There are reasons to criticize lifts. They’re incongruous with the rest of the image or comic. They fail to communicate what they need to in terms of story. Even more so, if the lift is the bulk of the piece and they have just, basically traced or photocopied the original and splashed some paint across it or added a Photoshop filter. Outright theft and plagiarism are real, they do happen. Stealing a cool space soldier helmet design from Jim Lee isn’t really theft on that level, to me. Stealing an entire page from Jim Lee, or a splash would be. Using an entire page layout from Jack Kirby, figures and everything, for no apparent reason, that’s theft. Using a pieta arrangement in a panel or on a cover, that’s not theft, that’s tradition.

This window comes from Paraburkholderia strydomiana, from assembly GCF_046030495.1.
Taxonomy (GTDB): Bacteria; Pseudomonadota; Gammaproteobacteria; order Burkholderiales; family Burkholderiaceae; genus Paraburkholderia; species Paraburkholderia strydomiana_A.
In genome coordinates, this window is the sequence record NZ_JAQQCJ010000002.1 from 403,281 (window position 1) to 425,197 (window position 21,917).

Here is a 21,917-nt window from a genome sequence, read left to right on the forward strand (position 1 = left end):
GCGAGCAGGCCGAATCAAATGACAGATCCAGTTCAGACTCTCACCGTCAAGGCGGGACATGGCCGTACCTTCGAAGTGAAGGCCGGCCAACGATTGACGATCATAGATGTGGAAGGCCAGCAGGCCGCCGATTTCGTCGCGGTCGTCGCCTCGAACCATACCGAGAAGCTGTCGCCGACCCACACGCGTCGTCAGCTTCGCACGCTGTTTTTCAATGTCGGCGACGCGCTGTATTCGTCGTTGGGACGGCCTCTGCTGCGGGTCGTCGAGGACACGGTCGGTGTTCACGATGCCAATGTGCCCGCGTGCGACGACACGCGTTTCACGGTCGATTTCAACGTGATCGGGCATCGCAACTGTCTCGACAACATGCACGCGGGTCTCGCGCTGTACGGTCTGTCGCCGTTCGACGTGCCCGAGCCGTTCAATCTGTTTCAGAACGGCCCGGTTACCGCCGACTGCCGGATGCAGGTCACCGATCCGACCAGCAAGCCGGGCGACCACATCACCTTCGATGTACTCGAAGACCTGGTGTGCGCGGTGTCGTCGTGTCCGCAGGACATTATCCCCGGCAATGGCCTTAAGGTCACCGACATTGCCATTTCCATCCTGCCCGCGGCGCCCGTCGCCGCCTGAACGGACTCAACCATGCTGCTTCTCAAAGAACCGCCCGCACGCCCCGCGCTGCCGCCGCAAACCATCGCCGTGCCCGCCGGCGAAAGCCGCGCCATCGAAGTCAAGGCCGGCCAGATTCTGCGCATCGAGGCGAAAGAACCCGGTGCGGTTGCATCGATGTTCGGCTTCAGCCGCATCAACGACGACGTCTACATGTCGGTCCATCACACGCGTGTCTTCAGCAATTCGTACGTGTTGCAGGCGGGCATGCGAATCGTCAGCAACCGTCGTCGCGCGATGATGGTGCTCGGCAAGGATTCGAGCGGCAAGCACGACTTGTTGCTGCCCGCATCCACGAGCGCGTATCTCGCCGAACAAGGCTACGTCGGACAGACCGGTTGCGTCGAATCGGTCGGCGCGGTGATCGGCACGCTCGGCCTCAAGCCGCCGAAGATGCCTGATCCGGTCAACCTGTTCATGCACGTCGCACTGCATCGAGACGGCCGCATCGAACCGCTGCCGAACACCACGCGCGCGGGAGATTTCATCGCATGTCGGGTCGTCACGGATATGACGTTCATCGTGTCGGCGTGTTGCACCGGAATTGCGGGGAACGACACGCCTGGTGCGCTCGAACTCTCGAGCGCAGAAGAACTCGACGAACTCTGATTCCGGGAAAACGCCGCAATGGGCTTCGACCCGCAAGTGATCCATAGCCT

Howard Porter refuses to recognize traditional or real life perspective in most of his art. So, for most of his career, did Jack Kirby. Kirby’s vanishing points don’t line up. They shouldn’t.

Drawing by Jack Kirby. Perspective lines by Erik Larsen.

Perspective is cool and all. Any competent visual artist has to have at least a working awareness of vanishing points and line of sight, of how to foreshorten and why. But, beyond that, they have to know when and why they’d want to not do it the traditional way, why imitating reality might not be the best approach in a picture.

All decent artists break from realistic portrayals of perspective and probably do so regularly. It can lend a sense of motion, of dynamism, it can help bring an outstretched arm closer to us, it can make the difference between a dog’s head and a bear’s head clearer, because from certain angles, in real life, bears and their faces can look like dogs. You have to deal with that.